1. I don't think this fairly characterizes Quentin Smith. Smith claims that the universe is self-caused, but it should be noted that by "self-caused," he does not mean it in the sense that some individual x is self-caused insofar as x causally brings about x. That would seem to be incoherent. Instead, Smith accepts agglomerative causal explanation and by "self-caused," he means that every state of the universe is causally explained by each prior state and that explaining the parts explains the whole. He explains this in detail in his 2008 debate with Robin Collins. See here: One may debate the merits of this argument, but it should be clear that it isn't the same as Smith saying that something can literally come from nothing, whatever that is supposed to mean.

    Also, I'm skeptical of the relevance of something like ex nihilo nihil fit with respect to cosmological arguments. I think Wes Morriston has an excellent takedown of his argument in his 2000 Faith and Philosophy paper about the kalam. See here: especially pages 152 to 154.

    2. I don't think proponents of some x spontaneously becoming actual with respect to some property P are saying that that x is causally responsible for x having P. I think instead the understanding is that x acquires P acausally e.g. when a particular particle of uranium decays at a particular time - there are boundary conditions constraining this, but a specific particle decaying at a particular time is an acausal process where nothing causally brings it about that such and such particle decay at such and such time. In any case, I thought something similar was a tenet in most contemporary models of agent causation anyway, which seems to be vital to a number of theistic projects.

    3. Not sure about the context of this one. Perhaps that person was saying something to the effect that moral errory theory is true, but was perhaps assuming moral realism in the context of classical theism to perhaps show some internal inconsistency or tension within classical theism proper. That may be overly charitable though.

    4. I don't know if it's fair to consider multiverse theories pure speculation, particular in context of the fine-tuning argument. Something like a multiverse seems like a natural consequence of some of our best cosmological hypotheses, such as inflationary models. Also, in the context of the FTA, isn't the point of the argument to assess hypotheses that could potentially explain the fine-tuning data? And it is unclear whether a multiverse is 'pure speculation' in a way multiverses are not - now, perhaps one could argue theism enjoys support from other arguments that serve to bolster it above pure speculation. There are some worries about the probabilities needed here - the higher the prior probability of theism, the less the fine-tuning data could serve to confirm it - but this is of course a contentious issue all around.

  13. 6. Fair enough Doug. I'm just commenting to the effect that Pruss' complaint seems odd to me - it effectively amounts to saying that Rundle's solution does not include the existence of some necessary being which doesn't seem like much of a complaint in and of itself - it's just tantamount to merely contradicting Rundle. Now, to be fair, Rundle may well - and perhaps rightly - claim that certain contingent beings serve to exist in a sort of "interlocking" unity. For instance, unicorns may not be able to exist in worlds lacking oxygen or a whole host of other things, so Pruss' argument here may simply be considered a counterpossible on Rundle's view. There is no non-empty world where all non-unicorns fail to exist. Either that, or the notion of a "unicorn" may be more flexible than I am thinking by Pruss' lights.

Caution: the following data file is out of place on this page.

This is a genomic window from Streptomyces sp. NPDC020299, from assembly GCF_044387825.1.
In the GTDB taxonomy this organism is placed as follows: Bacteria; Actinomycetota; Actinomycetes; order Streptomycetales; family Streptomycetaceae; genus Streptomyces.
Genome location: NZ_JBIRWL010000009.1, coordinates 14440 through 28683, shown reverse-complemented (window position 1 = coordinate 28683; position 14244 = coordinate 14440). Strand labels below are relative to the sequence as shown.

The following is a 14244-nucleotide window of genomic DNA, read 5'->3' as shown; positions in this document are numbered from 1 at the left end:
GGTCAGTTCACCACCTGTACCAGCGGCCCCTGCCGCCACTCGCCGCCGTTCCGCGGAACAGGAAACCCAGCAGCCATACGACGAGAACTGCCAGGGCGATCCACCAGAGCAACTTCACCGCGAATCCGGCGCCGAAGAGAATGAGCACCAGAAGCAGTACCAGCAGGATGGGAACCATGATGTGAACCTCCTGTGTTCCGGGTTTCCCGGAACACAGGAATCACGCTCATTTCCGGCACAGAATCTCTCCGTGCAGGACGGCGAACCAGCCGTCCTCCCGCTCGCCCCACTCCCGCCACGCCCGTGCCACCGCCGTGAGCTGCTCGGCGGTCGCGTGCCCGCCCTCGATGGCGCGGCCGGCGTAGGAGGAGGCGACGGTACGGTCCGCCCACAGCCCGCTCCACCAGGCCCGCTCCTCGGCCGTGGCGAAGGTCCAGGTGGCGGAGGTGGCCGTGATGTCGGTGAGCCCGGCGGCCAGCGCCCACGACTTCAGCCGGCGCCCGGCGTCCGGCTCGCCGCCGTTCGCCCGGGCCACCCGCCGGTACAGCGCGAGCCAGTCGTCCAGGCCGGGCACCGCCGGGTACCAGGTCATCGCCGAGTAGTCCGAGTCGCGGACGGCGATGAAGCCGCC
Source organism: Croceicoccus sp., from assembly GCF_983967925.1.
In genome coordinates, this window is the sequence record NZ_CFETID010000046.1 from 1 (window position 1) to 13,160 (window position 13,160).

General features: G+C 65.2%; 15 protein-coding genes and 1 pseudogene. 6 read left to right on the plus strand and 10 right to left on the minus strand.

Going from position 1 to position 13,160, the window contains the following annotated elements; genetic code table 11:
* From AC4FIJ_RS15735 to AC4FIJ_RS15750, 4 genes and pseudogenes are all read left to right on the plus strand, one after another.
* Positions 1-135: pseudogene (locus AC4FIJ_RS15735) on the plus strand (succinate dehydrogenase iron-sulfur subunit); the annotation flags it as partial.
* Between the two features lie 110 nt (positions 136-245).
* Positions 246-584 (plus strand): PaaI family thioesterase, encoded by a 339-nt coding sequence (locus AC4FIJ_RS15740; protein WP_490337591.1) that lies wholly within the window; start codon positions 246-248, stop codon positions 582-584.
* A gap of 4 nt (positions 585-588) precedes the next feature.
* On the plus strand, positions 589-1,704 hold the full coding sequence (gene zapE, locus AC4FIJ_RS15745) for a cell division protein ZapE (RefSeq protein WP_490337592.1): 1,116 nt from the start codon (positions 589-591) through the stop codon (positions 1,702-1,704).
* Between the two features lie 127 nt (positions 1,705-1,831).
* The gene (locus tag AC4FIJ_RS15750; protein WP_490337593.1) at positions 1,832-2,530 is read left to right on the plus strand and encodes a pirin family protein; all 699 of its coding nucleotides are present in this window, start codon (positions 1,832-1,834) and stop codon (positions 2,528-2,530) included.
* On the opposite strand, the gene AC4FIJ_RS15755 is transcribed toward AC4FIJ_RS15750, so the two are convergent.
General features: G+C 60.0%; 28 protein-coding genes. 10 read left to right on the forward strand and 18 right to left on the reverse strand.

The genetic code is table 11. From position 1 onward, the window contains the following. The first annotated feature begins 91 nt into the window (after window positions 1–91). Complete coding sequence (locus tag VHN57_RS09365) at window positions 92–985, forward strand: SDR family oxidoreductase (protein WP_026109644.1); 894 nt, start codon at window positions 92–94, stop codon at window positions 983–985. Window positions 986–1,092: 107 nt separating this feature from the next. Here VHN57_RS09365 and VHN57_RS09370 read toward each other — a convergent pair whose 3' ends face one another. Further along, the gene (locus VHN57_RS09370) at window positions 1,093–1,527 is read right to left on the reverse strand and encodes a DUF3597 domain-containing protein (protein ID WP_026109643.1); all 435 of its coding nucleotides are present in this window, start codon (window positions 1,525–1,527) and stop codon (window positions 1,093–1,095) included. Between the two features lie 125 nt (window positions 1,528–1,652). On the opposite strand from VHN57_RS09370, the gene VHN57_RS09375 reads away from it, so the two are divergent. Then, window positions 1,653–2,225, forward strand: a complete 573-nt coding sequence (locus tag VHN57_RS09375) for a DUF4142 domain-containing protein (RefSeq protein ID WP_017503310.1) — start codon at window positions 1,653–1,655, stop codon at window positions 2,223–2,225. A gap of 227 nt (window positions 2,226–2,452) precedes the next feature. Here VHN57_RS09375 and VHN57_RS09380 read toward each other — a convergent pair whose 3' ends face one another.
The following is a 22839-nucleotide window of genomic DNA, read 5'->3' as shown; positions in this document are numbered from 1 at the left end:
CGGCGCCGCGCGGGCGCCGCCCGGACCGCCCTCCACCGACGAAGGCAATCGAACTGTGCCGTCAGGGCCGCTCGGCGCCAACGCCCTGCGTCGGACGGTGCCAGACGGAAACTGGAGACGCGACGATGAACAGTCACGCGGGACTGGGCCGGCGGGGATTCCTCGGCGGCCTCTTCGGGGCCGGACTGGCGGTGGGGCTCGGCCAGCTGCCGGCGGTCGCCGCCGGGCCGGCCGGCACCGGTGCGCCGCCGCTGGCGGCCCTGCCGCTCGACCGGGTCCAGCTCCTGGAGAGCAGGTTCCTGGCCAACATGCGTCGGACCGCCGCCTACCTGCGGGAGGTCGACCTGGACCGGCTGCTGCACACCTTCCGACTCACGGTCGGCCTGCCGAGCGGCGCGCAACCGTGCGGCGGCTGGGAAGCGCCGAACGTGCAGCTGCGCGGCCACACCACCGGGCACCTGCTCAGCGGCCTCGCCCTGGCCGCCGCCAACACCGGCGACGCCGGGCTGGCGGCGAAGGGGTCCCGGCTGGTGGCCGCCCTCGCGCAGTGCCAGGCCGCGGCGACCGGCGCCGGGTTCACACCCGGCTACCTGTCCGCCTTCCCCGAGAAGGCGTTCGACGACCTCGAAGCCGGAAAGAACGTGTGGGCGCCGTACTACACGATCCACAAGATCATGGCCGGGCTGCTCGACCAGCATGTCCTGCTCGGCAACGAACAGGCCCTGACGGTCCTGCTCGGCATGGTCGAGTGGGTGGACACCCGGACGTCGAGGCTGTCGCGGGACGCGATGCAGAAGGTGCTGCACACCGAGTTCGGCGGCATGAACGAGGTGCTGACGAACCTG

7. I'm not sure why holding that there could be continua in the world would commit one to Platonism. Presumably a mathematical nominalist or fictionalist could regard it just as a useful representation with no deeper ontology - actual infinities are just mathematical representations in the same way addition or division are. I don't particular regard the existence of some concrete object that has a mathematical representation of a continuum isomorphic to some real interval that much different that the existence of putting concrete objects together with the mathematical representation of addition. In neither case is the appropriate mathematics "done" in the concrete case as it were. This is an analysis that both Platonists and nominalists can accept. As such, I don't understand the point about "simply assume there is an actual infinite there in the first place to be formed by successive addition." At least, I'm not seeing the relevance of Platonism or lack thereof to actual infinites. With respect to the disanalogy, again I refer you to my first post on July 9th. Presumably the argument against an actual infinity of sustaining causes is such that formation of an actual infinite by successive addition is impossible. So, perhaps the issue is that either actual infinites are impossible simpliciter or actual infinites cannot be formed by successive addition (and of course, it could be both). With respect to the former, my understanding is that Thomas Aquinas accepted that there could be an actual infinity of accidentally ordered members, so the objection cannot be to an actual infinite in general. That leaves the latter disjunct but if my argument on July 9th holds, neither can it be that formation of such an actual infinite is impossible, as it serves to point out a single possible scenario to refute the impossibility of such a formation.